Camp NaNoWriMo and Why I’ve Decided to Try It

You might have noticed that I don’t normally talk about myself or what I’m writing on this blog. There are a lot of reasons for that, not least of which being I don’t think I’m that interesting or that anyone but me will have an interest in what I’m writing. What I tend to want to do with posts is be inclusive and open – looking at things that interest a lot of people, me included.

But part of it is that I’d feel accountable, as if by putting down my thoughts about my own writing, or revealing details about it, will mean there is an expectation that what I’m talking about is a long-term thing, that the story I’m writing will be completed and will be published and under no circumstances can be scrapped, and I’ve not felt able to make a commitment on that in a while.

I’ve decided, though, that it’s time for that to change, and Camp NaNoWriMo is going to be part of that.

From September 2008 until about June 2011, I was working on a story called The General’s Secret. During that time I was also learning a huge amount about writing, getting involved in the writing forums that still make up a big part of my online activities. As a result, what I wrote in November 2009 was, by mid-December, so far below the quality I expected of myself. Everything I wrote wasn’t good enough within weeks.

I decided therefore to try something very ambitious with this story: I decided it should be a tragedy. It didn’t need a lot of structural work, from what I had in summer 2010 (already vastly different from version 1 written in November 2009, during NaNoWriMo), to achieve that aim. A tonal change, some foreshadowing early on, a few nudges to the plot, and a complete rewrite for the whole last third of the book which in any case I’d only done isolated scenes from previously.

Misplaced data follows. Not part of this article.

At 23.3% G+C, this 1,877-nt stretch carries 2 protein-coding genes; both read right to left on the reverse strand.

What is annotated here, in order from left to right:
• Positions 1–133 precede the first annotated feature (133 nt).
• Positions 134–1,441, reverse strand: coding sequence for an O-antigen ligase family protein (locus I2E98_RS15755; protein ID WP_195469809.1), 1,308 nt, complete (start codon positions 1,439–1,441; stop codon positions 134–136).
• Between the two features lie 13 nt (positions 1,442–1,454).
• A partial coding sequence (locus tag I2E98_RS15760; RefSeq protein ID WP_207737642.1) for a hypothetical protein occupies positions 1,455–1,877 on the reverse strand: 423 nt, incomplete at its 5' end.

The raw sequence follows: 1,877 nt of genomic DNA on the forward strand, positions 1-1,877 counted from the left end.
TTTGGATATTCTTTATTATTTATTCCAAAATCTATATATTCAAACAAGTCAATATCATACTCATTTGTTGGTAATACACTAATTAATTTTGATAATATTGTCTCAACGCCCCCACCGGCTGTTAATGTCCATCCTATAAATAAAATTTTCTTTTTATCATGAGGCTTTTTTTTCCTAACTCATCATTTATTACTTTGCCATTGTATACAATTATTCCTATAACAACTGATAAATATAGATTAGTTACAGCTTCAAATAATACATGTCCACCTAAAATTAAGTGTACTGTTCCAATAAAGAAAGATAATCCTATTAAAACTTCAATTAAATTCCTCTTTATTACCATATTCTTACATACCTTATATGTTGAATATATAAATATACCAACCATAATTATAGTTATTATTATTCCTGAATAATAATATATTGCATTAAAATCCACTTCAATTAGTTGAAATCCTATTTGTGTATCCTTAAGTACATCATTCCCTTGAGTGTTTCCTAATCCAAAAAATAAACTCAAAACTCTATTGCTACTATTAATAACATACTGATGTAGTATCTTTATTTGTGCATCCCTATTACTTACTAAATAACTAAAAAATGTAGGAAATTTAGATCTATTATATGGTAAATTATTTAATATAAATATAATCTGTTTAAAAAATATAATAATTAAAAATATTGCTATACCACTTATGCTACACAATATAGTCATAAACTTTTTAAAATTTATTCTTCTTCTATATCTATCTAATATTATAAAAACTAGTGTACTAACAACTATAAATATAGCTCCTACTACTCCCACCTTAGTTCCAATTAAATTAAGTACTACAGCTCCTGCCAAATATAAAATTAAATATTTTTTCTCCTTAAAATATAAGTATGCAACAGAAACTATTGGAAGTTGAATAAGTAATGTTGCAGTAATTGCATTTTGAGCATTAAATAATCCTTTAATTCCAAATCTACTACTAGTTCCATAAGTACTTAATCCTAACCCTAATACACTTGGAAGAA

The problem was that I’d been working with those characters so long, and put quite a lot of myself into both main characters, that giving them a tragic ending was very difficult for me; I wasn’t mature enough as a writer to put them through that kind of emotional pain, but I was good enough to write – and feel – it. So I had two versions of the story I wrote concurrently, or switched back and forth between: a tragic version, and a happy ending version.

I put a lot of time and thought and effort into the story/stories. I became very passionate about it, very dedicated, to the detriment of my studies and relationships – I’d chose to stay in and write instead of joining friends for their birthdays; I’d leave assignments to the last few days before the deadline before I started them, would burn out doing them, then after some sleep get right back to the story. I would divide my notebook page down the middle during lectures and seminars and make lecture notes down one side and story notes down the other. In March 2011 I linked a piece of music to the story and listened to it on repeat when I wrote (Reverie by Ludovico Einaudi – a beautiful piece of music).

To give some context, in April, May and June of 2011 I had some of my final university assignments for my Master’s degree due, as well as various steps of my dissertation due. I rushed them, did “good enough” instead of putting my all into them. My thoughts were always on my characters, Reiss and Seris.

Part of the depth of my obsession was escape; my fiancé was suffering from depression and I felt hopeless. I didn’t know how to help him and I was scared the man I knew and loved was vanishing in front of my eyes and would ultimately vanish completely. I put some of that into the story, though that’s also why I needed the happy version of it.